However, until someone explains to a survivor that this instinct is normal and appropriate, she will often spend years criticizing herself (“What’s the matter with me? I just laid there! I’m such a fool! Why didn’t I fight, or at least scream?”), and even lawyers and juries can be misled into lenience toward rapists whose victims are inaccurately described as “passive.” This behavior is not “passive;” it is a biologically-driven form of resistance! But this fact is so rarely understood that rape victims often multiply their own sense of guilt and shame because of the freeze instinct. One study even found that the link between this “temporary paralysis” during rape and later feelings of guilt and self-blame are directly related to increased depression, anxiety, and PTSD later.

This is why it is so crucial that rape survivors receive basic education about the body’s adaptations to trauma, so that you can understand and accept these behaviors as normal, rather than as failure. “This is a biologically hard-wired response that just kicks in, typically when there’s extreme fear coupled with physical restraint,” states one study of victims’ temporary paralysis during rape. Jennifer Heidt, commenting on a study she helped organize, wrote, “if we can help to show them [in therapy] that they weren’t letting this happen to themselves, that this is an unlearned response, that they were incapable of changing it, that they were incapable of fighting back, then we can help deal with that guilt.” (source: Finn, Robert. “Involuntary paralysis common during rape – Legal and TX Implications.” OB/GYN News, Jan. 15, 2003. http://findarticles.com/p/articles…)

It can also be difficult to separate the issues of “compliance” with “consent.” In most rapes where the victim is conscious, there is some degree of forced compliance with the rapist, simply as a reasonable way to protect herself from further harm. Although this is a very normal form of self-preservation, it can also produce one hell of a stuck point afterward:

• “The fact that I stopped struggling when he ordered me to means I am guilty of permitting the rape.”
• “I removed my underpants when he told me to. That means I participated or led him on about sex.”
• “I kept quiet and never screamed. Does that mean I wasn’t really raped?”
• “My whole body froze and I couldn’t move.”
• “They always say ‘no means no.’ But I never said the word ‘no’ because I was paralyzed with fear.”
• “I can’t remember how I got into the closet [where the rape happened]…If I put myself there, it must mean I helped him rape me.”

When a person is mugged, they instinctively freeze and will typically say to the attacker, “Take whatever you want.” They will compliantly hand over wallets, purses, watches, anything demanded of them, in a desperate, terrified hope that the assault will end without further injury or death. And nobody questions this cooperation; police even advise it as the correct course of action. People will support you and assure you that you did the right thing. Nobody blames you for carrying money by saying, well, didn’t you realize that would only lead a robber on?” Nobody would blame you for all the times you willingly spent money by implying that this means you “have a history of giving it away, so aren’t you just ‘crying robbery’ now?” Nobody would claim that the incident was probably just a cash transaction that “got out of hand” or you regretted later.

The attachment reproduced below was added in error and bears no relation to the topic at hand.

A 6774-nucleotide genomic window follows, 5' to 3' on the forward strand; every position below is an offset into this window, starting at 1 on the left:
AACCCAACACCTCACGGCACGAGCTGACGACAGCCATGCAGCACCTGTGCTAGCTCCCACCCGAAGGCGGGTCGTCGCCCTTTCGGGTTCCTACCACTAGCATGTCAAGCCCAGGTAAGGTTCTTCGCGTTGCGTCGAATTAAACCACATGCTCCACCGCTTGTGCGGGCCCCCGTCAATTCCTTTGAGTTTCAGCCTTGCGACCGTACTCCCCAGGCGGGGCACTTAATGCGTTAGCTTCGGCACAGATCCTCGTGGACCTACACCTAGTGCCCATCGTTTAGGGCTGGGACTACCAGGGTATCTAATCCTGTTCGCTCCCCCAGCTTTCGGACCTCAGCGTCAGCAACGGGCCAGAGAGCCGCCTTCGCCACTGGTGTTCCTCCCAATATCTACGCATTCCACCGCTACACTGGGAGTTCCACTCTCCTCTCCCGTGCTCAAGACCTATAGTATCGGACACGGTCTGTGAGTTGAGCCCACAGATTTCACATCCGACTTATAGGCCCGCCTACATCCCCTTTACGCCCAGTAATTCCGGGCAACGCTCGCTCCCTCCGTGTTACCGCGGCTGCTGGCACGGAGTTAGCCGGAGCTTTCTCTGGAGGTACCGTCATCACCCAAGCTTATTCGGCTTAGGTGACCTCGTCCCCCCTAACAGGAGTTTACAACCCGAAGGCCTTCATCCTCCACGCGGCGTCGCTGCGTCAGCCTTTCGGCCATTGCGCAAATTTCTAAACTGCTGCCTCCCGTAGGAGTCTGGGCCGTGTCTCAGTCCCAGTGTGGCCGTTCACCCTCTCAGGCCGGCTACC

Yet when the violent assault becomes sexual, many people implausibly lose all their insights about the importance of cooperation to reduce harm. Suddenly, the guilty questions begin: “Why didn’t I fight back? What if I had resisted more? Why did I stay quiet? Why did I freeze? Why did I take off something I wore when he ordered me to?”

These stuck points exist because of the gap between what we want to believe (“I would never ‘let’ anyone rape me”) and what the rape itself seems to prove (“I must have failed to prevent rape. Or worse yet, I must have permitted it!”). It may seem like an unusual statement, but analyzing your stuck points is really a form of forgiving yourself for whatever actions you had to do to survive, and for whatever it’s taken to cope since, and for whatever misguided self-blame you have felt in spite of the facts. When Shannon* wrote the words “I’m sorry, little girl” in her story, it was written after she had finished writing and reading it aloud, and she had recognized the many forms of resistance she had used. The comment was her apology to herself for spending the next three years crucifying herself. She discovered during her “stuck point” work that she was neither weak nor willing, and that her younger self had never deserved the heaps of blame and guilt she had carried.